The regulations require that motor cars leave by the Big Oak Flat road between 6:00 A. M. and 4:00 P. M., and the first-named hour found us ready for departure, as we had been warned that a strenuous day's work lay before us. It is only one hundred and twenty-three miles to Stockton; hence we concluded that the strenuousness must be due to something besides long distance-a surmise which we did not have to wait long to verify. About two miles from the hotel, following the main valley road, we came to a sign, "Big Oak Flat Route," and turned sharply to the right, crossing the Merced River. Immediately we began a sharp ascent over a dusty trail through thickly standing pines.

Coming out of the trees we find ourselves on a narrow road cut in the side of the almost perpendicular cliff. It is fair at first, screened from the precipitous drop alongside by a row of massive boulders which have the psychological effect of making us feel much more at ease, though I doubt if they would be of much use in stopping a runaway car. Nevertheless, they are a decided factor in enabling us to enjoy the wonderful views of mountain and valley that present themselves to our eager eyes as we slowly climb the steep ascent. We are sure that we see many vistas quite equal to the view from the much-vaunted Inspiration Point, but they are not so famous because far less accessible.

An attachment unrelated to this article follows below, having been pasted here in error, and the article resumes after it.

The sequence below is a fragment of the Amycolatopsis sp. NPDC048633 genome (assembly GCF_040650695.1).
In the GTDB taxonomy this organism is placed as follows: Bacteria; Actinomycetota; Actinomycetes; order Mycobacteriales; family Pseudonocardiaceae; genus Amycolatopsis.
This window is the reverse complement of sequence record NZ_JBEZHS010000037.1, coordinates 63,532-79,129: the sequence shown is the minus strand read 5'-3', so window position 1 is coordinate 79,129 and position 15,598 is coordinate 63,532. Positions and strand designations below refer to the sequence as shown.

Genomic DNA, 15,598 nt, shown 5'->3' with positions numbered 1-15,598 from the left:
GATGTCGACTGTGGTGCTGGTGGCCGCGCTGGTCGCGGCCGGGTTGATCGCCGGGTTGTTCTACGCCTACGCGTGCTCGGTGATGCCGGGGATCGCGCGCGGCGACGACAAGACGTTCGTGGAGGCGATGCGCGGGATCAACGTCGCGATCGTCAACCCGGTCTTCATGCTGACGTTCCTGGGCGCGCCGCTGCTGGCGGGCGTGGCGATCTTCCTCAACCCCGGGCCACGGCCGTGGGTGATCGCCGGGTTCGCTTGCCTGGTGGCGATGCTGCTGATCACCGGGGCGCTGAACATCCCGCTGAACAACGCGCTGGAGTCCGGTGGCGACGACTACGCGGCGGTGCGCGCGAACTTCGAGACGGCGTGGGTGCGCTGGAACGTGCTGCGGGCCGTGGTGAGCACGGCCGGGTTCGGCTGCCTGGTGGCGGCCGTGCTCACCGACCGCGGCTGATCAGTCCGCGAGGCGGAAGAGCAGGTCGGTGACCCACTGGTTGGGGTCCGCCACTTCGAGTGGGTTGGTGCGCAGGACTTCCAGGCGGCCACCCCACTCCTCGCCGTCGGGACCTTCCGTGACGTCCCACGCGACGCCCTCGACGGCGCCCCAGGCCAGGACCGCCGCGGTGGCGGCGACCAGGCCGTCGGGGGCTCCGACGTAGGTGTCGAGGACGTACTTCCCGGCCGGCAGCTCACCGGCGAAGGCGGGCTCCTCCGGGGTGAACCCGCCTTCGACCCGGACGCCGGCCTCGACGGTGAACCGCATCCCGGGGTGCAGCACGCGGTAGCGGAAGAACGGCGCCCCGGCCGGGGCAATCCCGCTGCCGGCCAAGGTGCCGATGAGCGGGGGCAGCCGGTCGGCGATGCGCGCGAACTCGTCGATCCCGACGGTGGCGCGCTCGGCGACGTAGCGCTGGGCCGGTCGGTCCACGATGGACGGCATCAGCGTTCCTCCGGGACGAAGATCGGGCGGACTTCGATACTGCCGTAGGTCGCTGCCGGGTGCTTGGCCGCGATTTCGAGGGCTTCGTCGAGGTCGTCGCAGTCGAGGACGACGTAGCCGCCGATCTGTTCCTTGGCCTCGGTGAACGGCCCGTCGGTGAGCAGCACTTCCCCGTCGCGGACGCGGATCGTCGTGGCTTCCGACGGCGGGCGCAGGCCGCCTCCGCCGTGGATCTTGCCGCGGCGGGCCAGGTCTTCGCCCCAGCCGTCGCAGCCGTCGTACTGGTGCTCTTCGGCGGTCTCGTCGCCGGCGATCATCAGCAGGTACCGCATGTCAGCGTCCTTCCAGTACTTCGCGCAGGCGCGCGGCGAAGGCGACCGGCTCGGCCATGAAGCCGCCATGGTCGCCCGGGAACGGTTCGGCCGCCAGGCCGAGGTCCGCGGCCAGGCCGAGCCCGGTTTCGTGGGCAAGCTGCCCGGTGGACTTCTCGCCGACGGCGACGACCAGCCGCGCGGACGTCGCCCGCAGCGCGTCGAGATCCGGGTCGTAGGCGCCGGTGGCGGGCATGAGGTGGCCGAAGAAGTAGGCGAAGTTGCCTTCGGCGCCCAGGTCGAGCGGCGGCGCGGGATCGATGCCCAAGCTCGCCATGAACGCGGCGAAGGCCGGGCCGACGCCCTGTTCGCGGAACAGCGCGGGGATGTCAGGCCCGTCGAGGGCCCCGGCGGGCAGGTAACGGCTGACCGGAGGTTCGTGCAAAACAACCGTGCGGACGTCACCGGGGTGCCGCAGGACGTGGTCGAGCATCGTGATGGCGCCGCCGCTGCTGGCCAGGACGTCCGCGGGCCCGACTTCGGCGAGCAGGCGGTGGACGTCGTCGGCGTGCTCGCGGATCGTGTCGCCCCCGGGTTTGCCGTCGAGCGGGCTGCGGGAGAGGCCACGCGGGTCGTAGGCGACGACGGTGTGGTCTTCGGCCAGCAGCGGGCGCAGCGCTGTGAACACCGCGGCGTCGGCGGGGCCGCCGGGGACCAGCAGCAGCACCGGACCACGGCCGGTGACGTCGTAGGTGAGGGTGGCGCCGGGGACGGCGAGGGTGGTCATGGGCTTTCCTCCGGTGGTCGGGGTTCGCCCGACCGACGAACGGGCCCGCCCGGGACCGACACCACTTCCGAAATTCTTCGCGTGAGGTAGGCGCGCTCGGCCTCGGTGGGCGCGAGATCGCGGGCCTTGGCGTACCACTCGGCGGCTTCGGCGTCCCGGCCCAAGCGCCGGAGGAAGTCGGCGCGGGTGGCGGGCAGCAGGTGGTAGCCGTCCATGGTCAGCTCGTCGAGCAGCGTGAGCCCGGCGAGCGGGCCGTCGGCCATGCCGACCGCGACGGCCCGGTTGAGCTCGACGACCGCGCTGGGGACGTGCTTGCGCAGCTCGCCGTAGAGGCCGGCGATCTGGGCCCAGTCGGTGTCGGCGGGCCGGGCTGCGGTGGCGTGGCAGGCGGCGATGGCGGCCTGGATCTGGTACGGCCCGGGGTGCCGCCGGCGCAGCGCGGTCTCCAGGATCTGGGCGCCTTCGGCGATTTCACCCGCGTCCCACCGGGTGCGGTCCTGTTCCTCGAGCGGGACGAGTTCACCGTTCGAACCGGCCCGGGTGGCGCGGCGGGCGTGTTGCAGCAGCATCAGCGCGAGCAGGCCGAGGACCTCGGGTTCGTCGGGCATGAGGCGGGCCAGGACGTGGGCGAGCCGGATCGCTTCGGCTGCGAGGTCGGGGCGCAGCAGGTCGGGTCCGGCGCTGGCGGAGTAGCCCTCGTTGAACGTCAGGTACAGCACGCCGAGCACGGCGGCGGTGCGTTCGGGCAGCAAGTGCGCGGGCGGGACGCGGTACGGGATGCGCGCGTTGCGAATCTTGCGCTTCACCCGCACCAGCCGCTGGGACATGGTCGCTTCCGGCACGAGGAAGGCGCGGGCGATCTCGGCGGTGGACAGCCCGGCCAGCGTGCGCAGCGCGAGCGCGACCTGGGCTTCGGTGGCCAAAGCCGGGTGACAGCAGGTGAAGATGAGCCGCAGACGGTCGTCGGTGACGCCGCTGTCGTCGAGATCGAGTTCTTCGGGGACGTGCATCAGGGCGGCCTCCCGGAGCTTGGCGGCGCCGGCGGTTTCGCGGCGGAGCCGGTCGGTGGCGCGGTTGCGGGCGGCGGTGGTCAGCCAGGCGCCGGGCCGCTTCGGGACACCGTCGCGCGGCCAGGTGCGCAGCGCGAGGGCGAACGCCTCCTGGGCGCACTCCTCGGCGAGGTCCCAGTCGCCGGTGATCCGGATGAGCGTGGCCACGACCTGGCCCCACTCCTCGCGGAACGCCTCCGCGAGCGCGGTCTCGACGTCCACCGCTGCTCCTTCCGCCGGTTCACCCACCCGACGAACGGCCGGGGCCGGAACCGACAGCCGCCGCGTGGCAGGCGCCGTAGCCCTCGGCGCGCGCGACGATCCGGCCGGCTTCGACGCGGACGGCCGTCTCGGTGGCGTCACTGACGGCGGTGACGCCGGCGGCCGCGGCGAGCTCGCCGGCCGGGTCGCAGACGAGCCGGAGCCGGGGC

The road grows rougher and dustier as we climb slowly upward; the boulder balustrade disappears and we find ourselves on a narrow shelf, with infrequent passing places, running along the edge of a cliff that falls almost sheer beneath us. We pause occasionally to contemplate the marvelous scene beneath. The whole floor of the valley is now visible; its giant trees seem mere shrubs and the Merced dwindles to a silver thread; across the narrow chasm we now look down on the Cathedral Spires, the Three Sisters, and Sentinel Rock; we see Bridal Veil Fall swaying like a gossamer against the mighty cliff, and beyond we have an endless vista of forest-clad mountains. Three thousand feet above the valley we enter a forest of mighty pines; the road winds among them in sharp turns and the grades are very steep and deep with dust. We are not very familiar with our car, which we leased from a Los Angeles dealer, and as we near the summit the motor loses power and can not be cajoled into propelling the car over the last steep, dusty pitch. After an hour of fruitless effort we appealed to the foreman of a road gang which, fortunately for us, was at work close by, and he helped the balky engine out with a stout team of horses.